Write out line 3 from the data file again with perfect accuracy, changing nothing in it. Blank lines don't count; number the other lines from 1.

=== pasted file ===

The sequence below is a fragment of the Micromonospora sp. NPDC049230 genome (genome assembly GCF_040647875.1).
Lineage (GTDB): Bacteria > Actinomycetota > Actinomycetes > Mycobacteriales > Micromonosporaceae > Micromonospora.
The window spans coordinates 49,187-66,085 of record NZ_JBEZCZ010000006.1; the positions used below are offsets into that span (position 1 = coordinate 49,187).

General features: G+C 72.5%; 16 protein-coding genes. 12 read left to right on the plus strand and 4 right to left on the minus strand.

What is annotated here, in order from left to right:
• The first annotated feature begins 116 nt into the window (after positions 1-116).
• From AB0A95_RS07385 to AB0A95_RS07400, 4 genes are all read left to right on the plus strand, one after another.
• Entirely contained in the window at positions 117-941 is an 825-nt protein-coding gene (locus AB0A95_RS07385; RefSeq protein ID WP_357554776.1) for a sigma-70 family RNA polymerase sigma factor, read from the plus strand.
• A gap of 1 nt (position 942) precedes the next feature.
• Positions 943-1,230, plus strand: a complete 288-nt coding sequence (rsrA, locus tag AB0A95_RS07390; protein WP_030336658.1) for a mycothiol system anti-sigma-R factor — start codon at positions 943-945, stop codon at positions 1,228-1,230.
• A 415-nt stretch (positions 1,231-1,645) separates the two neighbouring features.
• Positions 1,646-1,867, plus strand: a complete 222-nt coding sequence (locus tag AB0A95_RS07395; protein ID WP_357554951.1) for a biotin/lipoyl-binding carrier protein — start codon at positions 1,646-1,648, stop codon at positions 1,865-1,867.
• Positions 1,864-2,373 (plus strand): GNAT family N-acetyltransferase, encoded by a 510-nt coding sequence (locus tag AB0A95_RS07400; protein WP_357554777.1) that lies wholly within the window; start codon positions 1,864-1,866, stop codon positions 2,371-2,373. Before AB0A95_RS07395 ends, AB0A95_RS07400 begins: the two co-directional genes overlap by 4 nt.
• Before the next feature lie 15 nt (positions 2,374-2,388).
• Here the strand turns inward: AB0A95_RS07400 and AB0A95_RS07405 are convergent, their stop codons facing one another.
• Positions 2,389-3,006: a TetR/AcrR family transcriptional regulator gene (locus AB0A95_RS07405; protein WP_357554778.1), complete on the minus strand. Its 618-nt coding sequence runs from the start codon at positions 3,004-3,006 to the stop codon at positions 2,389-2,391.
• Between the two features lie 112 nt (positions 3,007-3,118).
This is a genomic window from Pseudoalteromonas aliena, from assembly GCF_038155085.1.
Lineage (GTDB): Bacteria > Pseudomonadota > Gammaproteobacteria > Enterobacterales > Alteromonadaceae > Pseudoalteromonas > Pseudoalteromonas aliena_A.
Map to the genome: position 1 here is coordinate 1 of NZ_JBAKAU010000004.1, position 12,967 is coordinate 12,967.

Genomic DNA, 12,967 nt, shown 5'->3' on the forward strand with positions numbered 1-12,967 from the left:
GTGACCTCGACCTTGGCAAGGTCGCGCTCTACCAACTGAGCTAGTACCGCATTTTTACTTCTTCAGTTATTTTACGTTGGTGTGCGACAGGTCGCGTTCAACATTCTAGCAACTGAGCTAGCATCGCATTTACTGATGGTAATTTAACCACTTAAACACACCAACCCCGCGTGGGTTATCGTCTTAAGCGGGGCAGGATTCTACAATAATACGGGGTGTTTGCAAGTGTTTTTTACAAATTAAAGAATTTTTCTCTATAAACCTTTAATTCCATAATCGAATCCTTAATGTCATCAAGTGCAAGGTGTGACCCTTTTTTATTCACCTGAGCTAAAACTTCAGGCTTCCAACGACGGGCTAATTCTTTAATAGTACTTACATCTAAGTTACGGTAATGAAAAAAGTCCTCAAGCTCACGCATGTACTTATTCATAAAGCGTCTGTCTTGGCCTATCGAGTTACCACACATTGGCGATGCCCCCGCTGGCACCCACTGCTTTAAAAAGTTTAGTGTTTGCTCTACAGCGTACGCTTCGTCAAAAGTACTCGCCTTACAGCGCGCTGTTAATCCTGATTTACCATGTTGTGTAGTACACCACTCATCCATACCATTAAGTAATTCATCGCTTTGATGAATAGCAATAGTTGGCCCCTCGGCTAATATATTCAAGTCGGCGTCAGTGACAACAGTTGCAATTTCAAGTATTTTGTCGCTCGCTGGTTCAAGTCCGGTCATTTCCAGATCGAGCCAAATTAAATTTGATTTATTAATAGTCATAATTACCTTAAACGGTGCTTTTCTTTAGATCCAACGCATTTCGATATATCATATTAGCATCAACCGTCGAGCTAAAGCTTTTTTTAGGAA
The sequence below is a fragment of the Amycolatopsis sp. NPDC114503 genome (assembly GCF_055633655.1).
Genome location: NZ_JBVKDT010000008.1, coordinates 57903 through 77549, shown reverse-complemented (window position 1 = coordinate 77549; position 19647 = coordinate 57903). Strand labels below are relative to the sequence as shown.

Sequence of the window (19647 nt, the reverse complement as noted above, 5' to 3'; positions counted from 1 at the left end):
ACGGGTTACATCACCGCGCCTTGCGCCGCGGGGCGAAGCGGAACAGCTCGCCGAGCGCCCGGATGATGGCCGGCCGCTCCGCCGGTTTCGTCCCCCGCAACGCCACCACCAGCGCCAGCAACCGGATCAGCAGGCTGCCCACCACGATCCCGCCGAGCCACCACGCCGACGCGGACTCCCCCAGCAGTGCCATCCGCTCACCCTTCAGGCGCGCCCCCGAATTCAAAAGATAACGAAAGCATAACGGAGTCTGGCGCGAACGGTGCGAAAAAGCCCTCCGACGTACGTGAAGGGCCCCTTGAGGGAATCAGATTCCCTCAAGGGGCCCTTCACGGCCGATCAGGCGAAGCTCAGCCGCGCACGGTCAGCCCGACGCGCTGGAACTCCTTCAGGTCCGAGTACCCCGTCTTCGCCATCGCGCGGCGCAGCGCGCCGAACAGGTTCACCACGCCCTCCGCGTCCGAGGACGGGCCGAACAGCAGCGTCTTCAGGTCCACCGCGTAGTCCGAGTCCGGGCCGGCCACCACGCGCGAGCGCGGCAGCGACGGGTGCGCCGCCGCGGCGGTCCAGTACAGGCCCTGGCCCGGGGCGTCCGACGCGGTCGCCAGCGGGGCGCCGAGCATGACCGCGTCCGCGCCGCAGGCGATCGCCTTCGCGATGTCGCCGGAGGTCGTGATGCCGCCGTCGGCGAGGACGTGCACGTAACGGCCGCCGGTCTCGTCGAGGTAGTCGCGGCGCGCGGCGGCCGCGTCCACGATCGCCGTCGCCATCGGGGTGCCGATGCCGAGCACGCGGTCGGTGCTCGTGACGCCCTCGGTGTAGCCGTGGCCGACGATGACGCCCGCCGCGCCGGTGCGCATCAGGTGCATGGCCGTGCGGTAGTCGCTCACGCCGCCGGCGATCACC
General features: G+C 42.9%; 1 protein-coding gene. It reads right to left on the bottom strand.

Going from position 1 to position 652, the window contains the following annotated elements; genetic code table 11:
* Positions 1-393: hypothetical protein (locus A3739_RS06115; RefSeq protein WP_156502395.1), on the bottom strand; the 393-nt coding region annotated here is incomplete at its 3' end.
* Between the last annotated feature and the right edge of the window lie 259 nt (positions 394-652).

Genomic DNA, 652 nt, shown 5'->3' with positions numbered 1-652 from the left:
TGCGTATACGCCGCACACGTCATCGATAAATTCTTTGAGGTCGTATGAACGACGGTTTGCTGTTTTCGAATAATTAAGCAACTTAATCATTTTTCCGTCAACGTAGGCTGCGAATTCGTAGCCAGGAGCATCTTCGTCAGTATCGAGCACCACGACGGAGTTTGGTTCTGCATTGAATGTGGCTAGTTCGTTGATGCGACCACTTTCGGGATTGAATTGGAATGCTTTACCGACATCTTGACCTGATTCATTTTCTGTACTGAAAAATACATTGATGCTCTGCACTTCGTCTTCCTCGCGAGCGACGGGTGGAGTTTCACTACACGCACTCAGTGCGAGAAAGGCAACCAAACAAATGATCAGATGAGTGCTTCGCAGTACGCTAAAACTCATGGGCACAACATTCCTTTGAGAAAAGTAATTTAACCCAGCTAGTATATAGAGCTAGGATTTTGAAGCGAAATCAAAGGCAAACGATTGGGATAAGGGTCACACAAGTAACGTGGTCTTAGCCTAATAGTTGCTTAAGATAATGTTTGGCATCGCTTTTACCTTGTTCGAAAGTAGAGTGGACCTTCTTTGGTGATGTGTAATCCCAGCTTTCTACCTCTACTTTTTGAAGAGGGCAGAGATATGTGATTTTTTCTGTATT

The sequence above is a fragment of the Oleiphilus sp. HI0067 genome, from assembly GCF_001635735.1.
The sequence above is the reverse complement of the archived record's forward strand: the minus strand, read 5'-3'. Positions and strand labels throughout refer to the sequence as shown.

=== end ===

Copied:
The window spans coordinates 49,187-66,085 of record NZ_JBEZCZ010000006.1; the positions used below are offsets into that span (position 1 = coordinate 49,187).